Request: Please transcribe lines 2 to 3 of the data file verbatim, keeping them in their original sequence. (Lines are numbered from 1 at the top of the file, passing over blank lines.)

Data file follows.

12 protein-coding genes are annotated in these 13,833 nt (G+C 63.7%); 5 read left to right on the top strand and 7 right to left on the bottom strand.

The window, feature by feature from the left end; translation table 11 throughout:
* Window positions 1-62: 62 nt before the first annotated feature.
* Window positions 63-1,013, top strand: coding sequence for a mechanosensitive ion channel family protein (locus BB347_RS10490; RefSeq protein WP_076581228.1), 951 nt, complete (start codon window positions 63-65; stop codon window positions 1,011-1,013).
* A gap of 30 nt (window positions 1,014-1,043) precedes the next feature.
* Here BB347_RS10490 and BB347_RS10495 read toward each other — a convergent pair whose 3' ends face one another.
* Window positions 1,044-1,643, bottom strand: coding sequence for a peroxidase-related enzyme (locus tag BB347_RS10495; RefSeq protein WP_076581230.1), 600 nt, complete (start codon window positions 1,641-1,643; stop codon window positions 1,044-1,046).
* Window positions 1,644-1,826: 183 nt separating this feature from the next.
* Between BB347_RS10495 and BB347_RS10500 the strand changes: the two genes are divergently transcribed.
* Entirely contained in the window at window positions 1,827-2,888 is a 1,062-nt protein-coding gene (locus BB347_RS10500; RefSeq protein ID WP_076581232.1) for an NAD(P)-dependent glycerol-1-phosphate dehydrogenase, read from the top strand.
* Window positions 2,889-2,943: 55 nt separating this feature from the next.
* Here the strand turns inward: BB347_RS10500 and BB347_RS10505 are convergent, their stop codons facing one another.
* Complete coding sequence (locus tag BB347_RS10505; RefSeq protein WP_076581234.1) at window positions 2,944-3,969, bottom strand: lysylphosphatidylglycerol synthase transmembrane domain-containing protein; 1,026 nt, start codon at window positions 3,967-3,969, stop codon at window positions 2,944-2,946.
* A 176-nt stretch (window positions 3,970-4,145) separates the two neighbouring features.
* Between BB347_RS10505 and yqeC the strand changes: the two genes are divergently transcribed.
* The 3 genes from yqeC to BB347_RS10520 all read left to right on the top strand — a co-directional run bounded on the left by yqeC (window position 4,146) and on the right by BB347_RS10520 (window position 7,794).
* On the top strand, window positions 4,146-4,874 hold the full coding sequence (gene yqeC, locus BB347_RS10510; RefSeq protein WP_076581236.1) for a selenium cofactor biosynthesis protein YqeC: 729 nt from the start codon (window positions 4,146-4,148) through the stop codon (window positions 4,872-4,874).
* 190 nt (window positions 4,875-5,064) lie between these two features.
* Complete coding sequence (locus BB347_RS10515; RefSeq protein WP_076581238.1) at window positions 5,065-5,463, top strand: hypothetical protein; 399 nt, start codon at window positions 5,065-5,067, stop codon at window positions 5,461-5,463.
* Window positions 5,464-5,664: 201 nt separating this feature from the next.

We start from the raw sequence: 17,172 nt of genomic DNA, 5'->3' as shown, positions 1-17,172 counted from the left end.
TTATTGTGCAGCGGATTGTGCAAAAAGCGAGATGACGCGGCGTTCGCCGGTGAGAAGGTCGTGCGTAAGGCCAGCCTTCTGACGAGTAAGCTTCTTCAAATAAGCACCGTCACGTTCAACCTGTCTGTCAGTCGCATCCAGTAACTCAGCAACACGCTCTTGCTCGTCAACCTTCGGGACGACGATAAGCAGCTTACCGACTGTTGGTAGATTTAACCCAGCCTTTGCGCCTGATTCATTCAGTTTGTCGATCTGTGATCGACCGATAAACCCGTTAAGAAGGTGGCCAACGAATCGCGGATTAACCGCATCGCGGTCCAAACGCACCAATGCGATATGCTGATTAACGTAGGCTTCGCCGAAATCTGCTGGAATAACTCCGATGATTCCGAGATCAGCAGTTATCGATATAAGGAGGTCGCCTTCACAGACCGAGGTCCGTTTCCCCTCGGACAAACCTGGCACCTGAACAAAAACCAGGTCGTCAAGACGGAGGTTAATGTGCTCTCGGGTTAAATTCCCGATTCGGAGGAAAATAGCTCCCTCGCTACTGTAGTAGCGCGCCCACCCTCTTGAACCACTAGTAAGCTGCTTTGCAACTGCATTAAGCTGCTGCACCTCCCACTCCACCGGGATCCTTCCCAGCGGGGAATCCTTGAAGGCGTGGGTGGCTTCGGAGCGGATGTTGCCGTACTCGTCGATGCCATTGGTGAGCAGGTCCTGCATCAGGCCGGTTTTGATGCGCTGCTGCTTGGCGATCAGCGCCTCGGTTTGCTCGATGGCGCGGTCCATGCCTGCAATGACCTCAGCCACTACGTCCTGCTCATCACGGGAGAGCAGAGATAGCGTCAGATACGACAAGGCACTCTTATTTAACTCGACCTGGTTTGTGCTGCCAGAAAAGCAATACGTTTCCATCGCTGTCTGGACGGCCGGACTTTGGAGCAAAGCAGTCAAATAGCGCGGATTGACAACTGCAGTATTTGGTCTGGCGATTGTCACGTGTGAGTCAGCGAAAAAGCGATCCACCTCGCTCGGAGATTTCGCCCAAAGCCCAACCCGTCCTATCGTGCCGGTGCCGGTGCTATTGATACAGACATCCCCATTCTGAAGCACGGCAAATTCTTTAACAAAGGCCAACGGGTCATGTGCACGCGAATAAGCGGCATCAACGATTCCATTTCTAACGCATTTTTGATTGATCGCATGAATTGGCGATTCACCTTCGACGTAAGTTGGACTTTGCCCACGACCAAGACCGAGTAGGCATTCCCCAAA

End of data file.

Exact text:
The window, feature by feature from the left end; translation table 11 throughout:
* Window positions 1-62: 62 nt before the first annotated feature.